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5.1 Rights, justice and international politics

What happens to notions of rights and justice when we move the discussion to the level of international politics?

In fact, three crucial things happen:

  1. The meaning of rights takes its bearings from the rights discourse developed from the UN Declaration. We will investigate the effects of this, both on rights and on international politics.

  2. We find that it is not always easy to establish who the right can be claimed against. In
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Acknowledgements

This unit was written by Dr Angus Calder

Except for third party materials and otherwise stated (see terms and conditions), this content is made available under a Creative Commons Attribution-NonCommercial-ShareAlike 2.0 Licence

Grateful acknowledgement and thanks are m
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2.5 Why intentions?

Most of the rest of Grice's paper is dedicated to spelling out a way of identifying the meaning of an individual utterance ‘on an occasion’ with the content of the utterer's intentions (Step One). The hard task he faces is to say what type of intention creates meaning. If someone shouts ‘I saw a film last night’ extremely loudly at their brother with the intention of making this brother fall off his bike, this ‘utterance’ (if that is the right word) does not thereby mean fall o
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3.5 Designing a formal evaluation

Reviews and informal evaluations will often be sufficient, but sometimes a formal evaluation will be needed. A formal evaluation can be both time-consuming and expensive, and so must be carefully planned. There are many different ways of carrying out such an evaluation, and the process chosen will influence the attitudes of those involved and whether their response to the project is positive or negative.

There are a number of decisions that have to be made in designing an evaluation.
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2 Activity and questions

Listen to the following audio clip between Terry O'Sullivan, Senior Lecturer in Management at the Open University Business School, and Chris Stalker, Head of Campaigning Effectiveness at the National Council for Voluntary Organisations.

This audio clip is followed by a series of questions. It is suggested that you listen to the audio before attempting the questions.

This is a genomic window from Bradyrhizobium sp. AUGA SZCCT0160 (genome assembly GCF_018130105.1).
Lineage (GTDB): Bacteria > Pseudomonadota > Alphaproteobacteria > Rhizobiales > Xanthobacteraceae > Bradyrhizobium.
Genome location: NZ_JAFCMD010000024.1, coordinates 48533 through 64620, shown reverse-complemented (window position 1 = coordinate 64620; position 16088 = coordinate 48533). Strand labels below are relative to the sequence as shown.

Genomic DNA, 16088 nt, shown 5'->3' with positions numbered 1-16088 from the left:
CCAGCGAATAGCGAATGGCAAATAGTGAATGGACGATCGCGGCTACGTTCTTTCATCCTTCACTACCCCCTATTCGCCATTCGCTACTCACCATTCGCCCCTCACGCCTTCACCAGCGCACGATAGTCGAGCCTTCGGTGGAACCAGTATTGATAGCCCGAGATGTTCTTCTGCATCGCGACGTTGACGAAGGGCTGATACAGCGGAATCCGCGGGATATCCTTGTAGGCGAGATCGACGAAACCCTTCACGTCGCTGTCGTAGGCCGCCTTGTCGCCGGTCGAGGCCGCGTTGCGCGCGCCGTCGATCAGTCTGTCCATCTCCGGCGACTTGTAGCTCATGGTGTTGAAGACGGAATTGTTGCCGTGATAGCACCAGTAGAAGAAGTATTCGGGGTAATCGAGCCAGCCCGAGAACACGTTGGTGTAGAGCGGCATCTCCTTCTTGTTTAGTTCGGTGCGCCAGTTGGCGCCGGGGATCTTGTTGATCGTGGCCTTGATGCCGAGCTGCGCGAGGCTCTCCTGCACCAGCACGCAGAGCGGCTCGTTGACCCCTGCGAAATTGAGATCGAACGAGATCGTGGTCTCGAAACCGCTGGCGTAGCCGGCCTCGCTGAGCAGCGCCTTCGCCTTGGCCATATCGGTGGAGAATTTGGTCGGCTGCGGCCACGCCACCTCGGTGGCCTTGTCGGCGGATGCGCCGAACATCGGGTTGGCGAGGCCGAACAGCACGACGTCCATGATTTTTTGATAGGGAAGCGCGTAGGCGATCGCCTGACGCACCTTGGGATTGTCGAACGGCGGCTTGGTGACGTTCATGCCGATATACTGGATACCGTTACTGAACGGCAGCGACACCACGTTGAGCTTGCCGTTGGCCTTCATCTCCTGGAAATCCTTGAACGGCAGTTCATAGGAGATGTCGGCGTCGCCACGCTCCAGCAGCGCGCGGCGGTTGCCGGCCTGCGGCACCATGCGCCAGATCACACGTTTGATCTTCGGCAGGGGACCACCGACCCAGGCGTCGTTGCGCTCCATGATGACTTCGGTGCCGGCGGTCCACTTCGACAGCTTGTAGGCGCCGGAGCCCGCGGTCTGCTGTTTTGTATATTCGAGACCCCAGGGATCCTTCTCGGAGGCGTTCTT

Click to listen to the audio clip. (13 minutes)


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1.5.4 Summary

  • The Euro has become an important currency of denomination for government and corporate bonds.

  • There is now emerging a two-currency world, made up of the US dollar and the EU Euro.

  • The advantages to countries of being able to borrow internationally in their own currencies have not been lost to them, so there will be an incentive for the east-Asian countries to develop their own ‘regional’ financial markets.


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5.3. 1 What would you include in such a test?

An advisory group which drew up proposals for the new ‘Life in the United Kingdom’ naturalisation test, believed that the ‘two senses of “citizenship”, as legal naturalisation and as participation in public life, should support each other. In what has long been a multicultural society, new citizens should be equipped to be active citizens’ (Home Office Immigration and Nationality Directorate, 2003, Section 2).

Although they claimed that becoming British ‘does not mean assi
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2.2 2.2 Diversity between states

To attempt more precise definitions would run the risk of arbitrarily excluding many of the phenomena we need to address. In fact the intentionally loose, multifaceted nature of these definitions reflects the reality of regional diversity, which has many dimensions. The differences start with the states which in practical political terms largely define regions, for they are themselves very different in area and population size, in economic strength, in cultural homogeneity or heterogeneity, a
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1.1 They think it's all over

They think it's all over … it is now!

(Kenneth Wolstenholme, 1966)

This is one of those iconic sporting media moments. It happened a long time ago, when Geoff Hurst's third goal in the dying seconds of extra time clinched England's 4–2 win over Germany in the 1966 football World Cup final. People who were not even born, let alone at Wembley or watching the game on television, still reco